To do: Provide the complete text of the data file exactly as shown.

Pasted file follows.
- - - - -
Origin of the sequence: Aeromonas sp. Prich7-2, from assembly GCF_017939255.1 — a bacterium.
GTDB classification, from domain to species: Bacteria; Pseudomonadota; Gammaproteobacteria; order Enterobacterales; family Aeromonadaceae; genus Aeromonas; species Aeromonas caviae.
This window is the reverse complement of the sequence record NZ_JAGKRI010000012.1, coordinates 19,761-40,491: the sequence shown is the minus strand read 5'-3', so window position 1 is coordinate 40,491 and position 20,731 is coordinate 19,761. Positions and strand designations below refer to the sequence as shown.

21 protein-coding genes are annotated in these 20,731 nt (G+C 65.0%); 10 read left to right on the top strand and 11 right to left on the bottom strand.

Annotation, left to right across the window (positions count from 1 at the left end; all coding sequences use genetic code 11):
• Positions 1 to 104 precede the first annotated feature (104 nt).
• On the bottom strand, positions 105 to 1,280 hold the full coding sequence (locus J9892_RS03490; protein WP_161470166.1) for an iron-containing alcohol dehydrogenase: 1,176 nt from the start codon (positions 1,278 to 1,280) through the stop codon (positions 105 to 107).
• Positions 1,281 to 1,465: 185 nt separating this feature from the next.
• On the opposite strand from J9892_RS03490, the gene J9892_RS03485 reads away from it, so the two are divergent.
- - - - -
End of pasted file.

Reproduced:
Origin of the sequence: Aeromonas sp. Prich7-2, from assembly GCF_017939255.1 — a bacterium.
GTDB classification, from domain to species: Bacteria; Pseudomonadota; Gammaproteobacteria; order Enterobacterales; family Aeromonadaceae; genus Aeromonas; species Aeromonas caviae.
This window is the reverse complement of the sequence record NZ_JAGKRI010000012.1, coordinates 19,761-40,491: the sequence shown is the minus strand read 5'-3', so window position 1 is coordinate 40,491 and position 20,731 is coordinate 19,761. Positions and strand designations below refer to the sequence as shown.

21 protein-coding genes are annotated in these 20,731 nt (G+C 65.0%); 10 read left to right on the top strand and 11 right to left on the bottom strand.

Annotation, left to right across the window (positions count from 1 at the left end; all coding sequences use genetic code 11):
• Positions 1 to 104 precede the first annotated feature (104 nt).
• On the bottom strand, positions 105 to 1,280 hold the full coding sequence (locus J9892_RS03490; protein WP_161470166.1) for an iron-containing alcohol dehydrogenase: 1,176 nt from the start codon (positions 1,278 to 1,280) through the stop codon (positions 105 to 107).
• Positions 1,281 to 1,465: 185 nt separating this feature from the next.
• On the opposite strand from J9892_RS03490, the gene J9892_RS03485 reads away from it, so the two are divergent.